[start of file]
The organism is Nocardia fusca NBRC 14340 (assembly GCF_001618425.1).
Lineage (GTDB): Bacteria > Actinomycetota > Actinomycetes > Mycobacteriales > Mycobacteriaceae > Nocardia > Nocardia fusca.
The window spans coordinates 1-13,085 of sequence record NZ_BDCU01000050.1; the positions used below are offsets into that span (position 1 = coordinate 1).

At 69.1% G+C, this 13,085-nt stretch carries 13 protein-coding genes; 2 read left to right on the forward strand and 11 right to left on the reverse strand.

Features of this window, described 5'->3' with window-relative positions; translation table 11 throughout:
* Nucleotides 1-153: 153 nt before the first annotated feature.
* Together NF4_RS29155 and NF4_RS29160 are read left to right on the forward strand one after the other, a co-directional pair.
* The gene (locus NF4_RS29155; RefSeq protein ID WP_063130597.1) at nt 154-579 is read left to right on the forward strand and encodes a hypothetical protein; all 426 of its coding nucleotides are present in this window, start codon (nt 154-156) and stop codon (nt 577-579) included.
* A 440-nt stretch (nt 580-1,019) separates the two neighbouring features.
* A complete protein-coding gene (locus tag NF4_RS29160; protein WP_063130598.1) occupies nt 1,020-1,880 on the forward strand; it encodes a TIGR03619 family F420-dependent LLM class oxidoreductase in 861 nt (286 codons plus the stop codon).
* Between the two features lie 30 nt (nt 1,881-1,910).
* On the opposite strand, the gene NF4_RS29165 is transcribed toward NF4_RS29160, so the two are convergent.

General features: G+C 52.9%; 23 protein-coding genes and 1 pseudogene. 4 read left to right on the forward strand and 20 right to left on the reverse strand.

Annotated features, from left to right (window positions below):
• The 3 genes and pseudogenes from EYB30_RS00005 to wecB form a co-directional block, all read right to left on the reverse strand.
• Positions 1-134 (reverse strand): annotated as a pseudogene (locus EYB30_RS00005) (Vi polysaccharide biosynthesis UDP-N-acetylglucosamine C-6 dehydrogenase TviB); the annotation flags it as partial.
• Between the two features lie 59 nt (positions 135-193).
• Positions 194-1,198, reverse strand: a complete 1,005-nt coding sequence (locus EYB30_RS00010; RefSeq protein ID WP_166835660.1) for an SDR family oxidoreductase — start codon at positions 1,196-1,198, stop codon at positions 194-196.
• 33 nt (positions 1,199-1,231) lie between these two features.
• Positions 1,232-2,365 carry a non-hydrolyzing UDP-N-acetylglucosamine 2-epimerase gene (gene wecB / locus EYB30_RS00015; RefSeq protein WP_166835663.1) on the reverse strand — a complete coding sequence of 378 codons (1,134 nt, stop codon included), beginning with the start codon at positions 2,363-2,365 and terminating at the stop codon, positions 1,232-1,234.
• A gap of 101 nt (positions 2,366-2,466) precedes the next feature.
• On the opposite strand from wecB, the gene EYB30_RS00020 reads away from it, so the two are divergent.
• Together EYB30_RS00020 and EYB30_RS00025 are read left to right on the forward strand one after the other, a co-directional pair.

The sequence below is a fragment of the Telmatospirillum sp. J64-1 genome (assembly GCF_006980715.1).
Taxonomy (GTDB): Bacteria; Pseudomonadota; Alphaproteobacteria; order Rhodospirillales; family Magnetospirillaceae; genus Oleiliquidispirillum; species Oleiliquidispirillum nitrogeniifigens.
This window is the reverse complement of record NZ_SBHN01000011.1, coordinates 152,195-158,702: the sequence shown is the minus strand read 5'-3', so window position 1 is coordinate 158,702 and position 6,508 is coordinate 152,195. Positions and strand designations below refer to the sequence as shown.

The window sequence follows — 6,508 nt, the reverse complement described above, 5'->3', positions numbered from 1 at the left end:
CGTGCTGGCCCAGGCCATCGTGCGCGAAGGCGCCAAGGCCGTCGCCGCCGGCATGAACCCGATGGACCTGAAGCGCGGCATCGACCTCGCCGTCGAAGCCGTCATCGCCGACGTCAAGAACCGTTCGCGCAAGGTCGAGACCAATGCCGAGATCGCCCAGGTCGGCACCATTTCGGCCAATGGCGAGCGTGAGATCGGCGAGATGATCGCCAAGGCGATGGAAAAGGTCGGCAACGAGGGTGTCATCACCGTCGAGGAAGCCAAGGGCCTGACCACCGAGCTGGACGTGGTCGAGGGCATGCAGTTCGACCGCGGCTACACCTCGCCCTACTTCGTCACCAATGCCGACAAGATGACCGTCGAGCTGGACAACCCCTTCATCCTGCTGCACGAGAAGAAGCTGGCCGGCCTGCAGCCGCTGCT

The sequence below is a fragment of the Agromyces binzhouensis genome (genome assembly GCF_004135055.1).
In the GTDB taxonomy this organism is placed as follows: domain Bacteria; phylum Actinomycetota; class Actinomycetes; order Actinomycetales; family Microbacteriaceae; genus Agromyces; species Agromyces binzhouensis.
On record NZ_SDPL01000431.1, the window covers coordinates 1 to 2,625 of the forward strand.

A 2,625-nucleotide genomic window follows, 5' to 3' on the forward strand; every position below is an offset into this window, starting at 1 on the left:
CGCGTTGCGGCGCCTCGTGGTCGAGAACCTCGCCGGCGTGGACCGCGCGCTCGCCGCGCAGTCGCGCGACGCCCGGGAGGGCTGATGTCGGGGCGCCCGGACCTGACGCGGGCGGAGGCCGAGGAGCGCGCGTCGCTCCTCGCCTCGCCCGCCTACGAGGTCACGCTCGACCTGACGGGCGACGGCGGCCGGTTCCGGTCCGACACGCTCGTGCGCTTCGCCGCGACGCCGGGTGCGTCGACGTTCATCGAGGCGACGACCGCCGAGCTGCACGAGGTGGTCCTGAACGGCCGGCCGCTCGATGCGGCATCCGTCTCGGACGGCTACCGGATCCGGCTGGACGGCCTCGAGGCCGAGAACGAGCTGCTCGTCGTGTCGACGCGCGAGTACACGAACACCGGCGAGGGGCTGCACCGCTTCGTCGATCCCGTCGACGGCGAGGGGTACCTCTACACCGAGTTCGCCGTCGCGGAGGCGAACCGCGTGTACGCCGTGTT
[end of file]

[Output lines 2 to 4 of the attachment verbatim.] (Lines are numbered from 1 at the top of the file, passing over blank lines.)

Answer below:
Lineage (GTDB): Bacteria > Actinomycetota > Actinomycetes > Mycobacteriales > Mycobacteriaceae > Nocardia > Nocardia fusca.
The window spans coordinates 1-13,085 of sequence record NZ_BDCU01000050.1; the positions used below are offsets into that span (position 1 = coordinate 1).

At 69.1% G+C, this 13,085-nt stretch carries 13 protein-coding genes; 2 read left to right on the forward strand and 11 right to left on the reverse strand.